Many people around the world are mourning the loss of Queen Elizabeth II. The late monarch had an unwavering love for horses and made a lasting impact in the community.

The Queen’s lasting impression can be felt as far away as Oklahoma. Jamie Jennings has been training horses for years; his work was even recognized by the late Queen.

“I feel like a bright light has been taken out of the world. It’s incredibly sad and I’m sad for his Commonwealth, for his family,” the Flyover Farm horse trainer told Norman.

His love of horses has left an impact on horse trainers around the world.

“I am a certified Monty Roberts instructor and trainer, and Monte is a horse trainer for the Queen. What we do is train horses a little differently. We use non-violent methods. No whips, no spurs, just use horse talk to make them do what you want them to do,” Jennings said.

She has been training for years, rehabilitating horses that come off the racetrack and training them for a life after professional racing.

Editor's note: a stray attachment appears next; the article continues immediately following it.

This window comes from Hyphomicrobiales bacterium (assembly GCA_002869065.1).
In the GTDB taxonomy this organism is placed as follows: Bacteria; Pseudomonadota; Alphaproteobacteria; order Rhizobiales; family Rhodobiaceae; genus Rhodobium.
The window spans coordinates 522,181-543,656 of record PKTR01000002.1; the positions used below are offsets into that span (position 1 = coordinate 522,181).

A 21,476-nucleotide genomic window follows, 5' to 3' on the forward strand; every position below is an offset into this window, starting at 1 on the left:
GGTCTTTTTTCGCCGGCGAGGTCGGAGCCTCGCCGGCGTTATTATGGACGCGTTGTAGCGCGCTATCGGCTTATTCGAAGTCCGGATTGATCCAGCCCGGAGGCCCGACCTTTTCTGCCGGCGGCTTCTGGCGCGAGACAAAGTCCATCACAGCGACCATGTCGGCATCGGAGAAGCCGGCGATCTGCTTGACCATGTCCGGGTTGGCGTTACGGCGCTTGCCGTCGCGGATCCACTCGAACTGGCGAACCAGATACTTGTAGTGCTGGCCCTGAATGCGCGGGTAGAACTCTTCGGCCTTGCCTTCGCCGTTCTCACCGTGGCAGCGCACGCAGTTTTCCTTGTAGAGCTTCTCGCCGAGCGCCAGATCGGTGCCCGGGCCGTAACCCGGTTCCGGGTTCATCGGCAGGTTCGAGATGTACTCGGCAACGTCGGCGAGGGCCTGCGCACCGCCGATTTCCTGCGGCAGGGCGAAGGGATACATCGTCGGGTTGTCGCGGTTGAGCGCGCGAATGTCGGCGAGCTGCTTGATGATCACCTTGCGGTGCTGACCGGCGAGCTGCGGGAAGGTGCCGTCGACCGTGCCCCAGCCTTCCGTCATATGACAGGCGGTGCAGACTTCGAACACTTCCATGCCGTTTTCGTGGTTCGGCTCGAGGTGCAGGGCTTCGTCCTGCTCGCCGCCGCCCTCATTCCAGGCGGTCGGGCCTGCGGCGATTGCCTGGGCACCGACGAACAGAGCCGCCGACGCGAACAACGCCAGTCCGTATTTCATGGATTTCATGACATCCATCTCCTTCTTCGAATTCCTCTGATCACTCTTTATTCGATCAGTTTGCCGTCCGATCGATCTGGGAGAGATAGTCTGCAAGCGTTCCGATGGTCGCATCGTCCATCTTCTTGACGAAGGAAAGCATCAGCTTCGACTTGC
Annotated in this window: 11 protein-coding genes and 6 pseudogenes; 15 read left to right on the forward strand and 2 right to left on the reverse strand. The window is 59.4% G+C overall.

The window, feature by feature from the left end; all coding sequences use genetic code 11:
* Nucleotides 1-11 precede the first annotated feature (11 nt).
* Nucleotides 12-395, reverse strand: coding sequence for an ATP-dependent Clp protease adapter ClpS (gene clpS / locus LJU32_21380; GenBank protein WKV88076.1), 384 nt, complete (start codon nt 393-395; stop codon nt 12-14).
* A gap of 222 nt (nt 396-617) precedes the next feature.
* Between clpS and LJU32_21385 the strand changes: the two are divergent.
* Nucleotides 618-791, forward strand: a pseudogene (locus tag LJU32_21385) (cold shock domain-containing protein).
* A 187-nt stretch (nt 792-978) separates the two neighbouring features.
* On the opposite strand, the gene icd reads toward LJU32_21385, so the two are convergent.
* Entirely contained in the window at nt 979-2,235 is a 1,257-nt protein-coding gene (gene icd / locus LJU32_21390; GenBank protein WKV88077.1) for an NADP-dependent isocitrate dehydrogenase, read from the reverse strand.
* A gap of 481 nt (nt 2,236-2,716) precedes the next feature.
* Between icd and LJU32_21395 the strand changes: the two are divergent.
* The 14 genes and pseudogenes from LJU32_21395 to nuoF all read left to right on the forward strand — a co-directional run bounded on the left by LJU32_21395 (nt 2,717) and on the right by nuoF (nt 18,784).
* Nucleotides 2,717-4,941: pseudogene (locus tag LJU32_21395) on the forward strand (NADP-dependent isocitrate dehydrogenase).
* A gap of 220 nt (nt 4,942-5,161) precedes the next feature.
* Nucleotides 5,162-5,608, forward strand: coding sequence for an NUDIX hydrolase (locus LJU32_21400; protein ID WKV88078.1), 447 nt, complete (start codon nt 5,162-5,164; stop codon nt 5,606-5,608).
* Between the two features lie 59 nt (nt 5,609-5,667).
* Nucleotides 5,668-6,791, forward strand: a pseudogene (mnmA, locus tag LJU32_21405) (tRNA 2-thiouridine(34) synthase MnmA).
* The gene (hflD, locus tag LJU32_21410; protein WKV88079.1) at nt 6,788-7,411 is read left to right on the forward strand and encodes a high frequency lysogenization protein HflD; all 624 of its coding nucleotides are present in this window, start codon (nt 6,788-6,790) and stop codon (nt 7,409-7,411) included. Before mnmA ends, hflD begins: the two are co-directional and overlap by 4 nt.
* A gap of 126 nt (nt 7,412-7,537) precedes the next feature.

“Her Majesty, she understood them and appreciated them,” she said.

Jennings’ non-violent methods caught the eye of Queens in 2020.

“I received this letter in the post from Buckingham Palace…it is a letter that says ‘Her Majesty the Queen is a Patron of Joint-Up International, was graciously pleased to recognize Jamie Jennings, for her extraordinary efforts to reduce violence in horse training,” she said.

Jennings also works with veterans and first responders, work also acknowledged by the Queen in the signed letter.

“His dedication to helping veterans and first responders suffering from post-traumatic stress. Embrace the concepts and initiatives of Monty Roberts,” Jennings said as he read the letter.

“Her Majesty is an inspiration, but also a challenge to keep doing the work that I do,” she said.

Jennings was supposed to meet Queen Elizabeth in 2020 but was unable to due to COVID-19.

She said regardless, she will hold the letter and continue her work with pride.